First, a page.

I was assigned to a boundary-testing project in Carmel. The client was building a house in the middle of a nature preserve (no, I don't know how what legal wrangling he had to go through, either). The wastewater pipeline from the house to the septic tank was drafted in such a way that it would require digging next to an archaeological site. So, it was necessary to know how large the site is in order to figure out whether the site would be damaged by the construction of the septic line.
So, that's how I ended up doing boundary testing in Carmel. The site was on land that had been gated off from the rest of Carmel (no doubt to keep out the rough, urban, street element that plagues the neighboring golf courses and country clubs), and the land on which the site sat was a good twenty minute drive through the hills away from the main gate. I arrived at the site, located the center of the surface extent of the site, laid out transects (straight lines going away from the central point), figured out where to put my units (the small holes I was going to dig to look for archaeological material), and set to work digging.
Now, the way that I had worked this out, I would dig holes at 10-meter intervals along the transects (yeah, that's right, I use meters, not feet - and it doesn't mean I'm a commie, it means I'm using a superior system of measurement that is both more precise and compatible with the system used by my colleagues the world over - START USING METRIC, PEOPLE, FREE YOURSELVES FROM THE USELESS "ENGLISH STANDARD" METHOD THAT THE ENGLISH DON'T EVEN USE ANYMORE!). I would dig, place the dirt into a wire-mesh screen, sift out the dirt, chuck out the rocks, and if there was any archaeological materials in the screen (stone tools, shell, fire-cracked rock from a hearth, etc.), then I knew that I was still in the site. If not, I knew that I was out of the site.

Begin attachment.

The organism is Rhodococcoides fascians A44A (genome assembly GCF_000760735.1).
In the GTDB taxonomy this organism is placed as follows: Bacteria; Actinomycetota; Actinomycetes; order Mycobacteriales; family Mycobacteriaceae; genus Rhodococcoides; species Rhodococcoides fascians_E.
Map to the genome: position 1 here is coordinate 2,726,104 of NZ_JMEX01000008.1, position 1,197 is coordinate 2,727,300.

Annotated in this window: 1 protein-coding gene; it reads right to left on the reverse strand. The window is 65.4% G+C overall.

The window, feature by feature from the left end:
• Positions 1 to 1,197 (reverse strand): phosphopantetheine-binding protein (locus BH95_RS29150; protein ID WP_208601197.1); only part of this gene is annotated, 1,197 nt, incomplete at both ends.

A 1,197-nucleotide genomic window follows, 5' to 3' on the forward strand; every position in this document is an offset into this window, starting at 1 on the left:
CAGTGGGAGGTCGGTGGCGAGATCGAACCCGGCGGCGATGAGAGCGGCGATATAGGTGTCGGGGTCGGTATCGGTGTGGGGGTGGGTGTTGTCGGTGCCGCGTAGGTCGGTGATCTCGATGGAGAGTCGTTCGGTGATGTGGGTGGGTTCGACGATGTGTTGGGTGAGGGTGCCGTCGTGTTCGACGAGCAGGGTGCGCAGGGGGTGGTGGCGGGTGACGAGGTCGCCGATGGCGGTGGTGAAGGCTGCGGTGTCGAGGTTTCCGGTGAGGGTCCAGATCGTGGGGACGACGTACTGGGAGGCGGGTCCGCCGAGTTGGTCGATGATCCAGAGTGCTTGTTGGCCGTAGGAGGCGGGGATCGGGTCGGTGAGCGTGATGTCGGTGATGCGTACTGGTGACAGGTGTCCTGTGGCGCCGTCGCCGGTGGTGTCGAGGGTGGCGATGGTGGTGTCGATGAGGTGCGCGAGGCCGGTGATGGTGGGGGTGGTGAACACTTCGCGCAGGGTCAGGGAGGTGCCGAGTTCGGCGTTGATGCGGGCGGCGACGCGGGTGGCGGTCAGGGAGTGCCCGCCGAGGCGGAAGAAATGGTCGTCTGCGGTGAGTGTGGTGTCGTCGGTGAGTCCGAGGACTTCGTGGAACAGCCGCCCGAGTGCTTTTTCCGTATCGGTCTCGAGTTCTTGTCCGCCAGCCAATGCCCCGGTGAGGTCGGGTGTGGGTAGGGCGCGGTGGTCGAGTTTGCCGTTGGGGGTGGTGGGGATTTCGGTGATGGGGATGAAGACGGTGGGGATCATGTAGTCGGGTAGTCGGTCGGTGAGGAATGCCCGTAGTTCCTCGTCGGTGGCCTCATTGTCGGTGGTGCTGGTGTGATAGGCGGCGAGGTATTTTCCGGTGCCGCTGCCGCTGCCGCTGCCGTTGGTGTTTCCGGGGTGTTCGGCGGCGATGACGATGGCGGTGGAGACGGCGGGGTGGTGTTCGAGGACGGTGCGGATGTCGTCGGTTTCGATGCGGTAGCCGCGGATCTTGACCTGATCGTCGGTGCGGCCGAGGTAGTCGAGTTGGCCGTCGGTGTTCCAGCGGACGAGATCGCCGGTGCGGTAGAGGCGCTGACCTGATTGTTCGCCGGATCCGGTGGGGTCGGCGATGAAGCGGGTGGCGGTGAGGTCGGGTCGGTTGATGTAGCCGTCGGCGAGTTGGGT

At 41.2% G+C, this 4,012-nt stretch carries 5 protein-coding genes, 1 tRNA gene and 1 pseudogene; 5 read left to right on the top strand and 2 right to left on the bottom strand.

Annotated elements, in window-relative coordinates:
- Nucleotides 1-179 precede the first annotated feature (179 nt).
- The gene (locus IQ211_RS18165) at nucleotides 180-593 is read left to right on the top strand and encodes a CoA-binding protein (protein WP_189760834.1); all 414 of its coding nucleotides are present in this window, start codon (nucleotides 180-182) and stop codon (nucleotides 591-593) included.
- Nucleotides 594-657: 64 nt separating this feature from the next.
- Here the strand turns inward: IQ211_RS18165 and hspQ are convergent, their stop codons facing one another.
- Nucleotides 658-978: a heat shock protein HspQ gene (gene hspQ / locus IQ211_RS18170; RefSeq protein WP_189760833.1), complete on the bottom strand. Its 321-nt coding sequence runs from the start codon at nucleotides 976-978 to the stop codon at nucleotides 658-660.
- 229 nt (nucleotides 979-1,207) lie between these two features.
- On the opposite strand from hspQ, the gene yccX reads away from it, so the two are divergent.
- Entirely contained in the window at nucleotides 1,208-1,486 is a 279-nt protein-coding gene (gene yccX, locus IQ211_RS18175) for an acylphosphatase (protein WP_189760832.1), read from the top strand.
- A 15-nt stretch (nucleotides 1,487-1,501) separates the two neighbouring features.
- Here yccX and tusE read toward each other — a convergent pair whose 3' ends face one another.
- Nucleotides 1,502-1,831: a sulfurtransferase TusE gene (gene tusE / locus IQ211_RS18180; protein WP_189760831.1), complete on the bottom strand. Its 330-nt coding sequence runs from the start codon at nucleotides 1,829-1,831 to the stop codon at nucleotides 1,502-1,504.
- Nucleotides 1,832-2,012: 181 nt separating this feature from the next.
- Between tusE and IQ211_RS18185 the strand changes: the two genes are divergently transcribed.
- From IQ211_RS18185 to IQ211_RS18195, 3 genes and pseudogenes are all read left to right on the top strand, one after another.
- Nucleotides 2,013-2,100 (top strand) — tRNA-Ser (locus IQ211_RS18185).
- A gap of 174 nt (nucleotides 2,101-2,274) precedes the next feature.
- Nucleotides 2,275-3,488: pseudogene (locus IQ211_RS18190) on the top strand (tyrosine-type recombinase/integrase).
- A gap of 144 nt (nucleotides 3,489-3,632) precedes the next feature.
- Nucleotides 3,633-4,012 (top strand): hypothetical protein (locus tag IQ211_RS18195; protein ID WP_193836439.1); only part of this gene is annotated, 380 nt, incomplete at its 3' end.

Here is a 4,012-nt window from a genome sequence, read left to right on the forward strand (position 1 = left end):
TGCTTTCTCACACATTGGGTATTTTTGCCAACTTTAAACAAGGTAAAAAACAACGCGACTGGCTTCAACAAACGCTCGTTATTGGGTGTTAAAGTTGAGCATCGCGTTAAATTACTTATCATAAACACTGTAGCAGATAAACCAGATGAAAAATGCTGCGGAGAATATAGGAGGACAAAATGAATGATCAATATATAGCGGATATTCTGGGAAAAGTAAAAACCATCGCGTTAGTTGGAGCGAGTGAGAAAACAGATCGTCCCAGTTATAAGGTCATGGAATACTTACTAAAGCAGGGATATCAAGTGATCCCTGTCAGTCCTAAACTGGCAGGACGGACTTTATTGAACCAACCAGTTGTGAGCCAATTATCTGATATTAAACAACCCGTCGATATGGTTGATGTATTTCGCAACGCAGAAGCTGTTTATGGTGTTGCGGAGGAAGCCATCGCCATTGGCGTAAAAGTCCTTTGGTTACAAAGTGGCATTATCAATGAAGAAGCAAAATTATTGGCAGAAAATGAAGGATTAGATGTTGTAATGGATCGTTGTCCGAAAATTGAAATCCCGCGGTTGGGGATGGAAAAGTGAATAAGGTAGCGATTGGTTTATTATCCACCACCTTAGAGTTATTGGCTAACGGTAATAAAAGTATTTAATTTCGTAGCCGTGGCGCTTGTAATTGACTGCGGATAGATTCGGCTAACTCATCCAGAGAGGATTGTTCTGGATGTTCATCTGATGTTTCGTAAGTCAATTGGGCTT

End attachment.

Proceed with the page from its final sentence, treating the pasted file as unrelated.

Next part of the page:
Well, I was on my second hole when I felt a pain in my ankle. At first I thought that I had gotten stinging nettle or some such thing into my sock. I bent over to pick it out, and I felt another sharp pain on my belly, then another on my other ankle, then one on my wrist. I then noticed a buzzing - bees were flying up out of the hole that I had been digging - I had hit a nest, and I was now surrounded and being attacked by a swarm of yellow-colored malice. I dropped my backpack, screen, shovel, and ran for my car, more hornets landing on me and stinging me the entire way.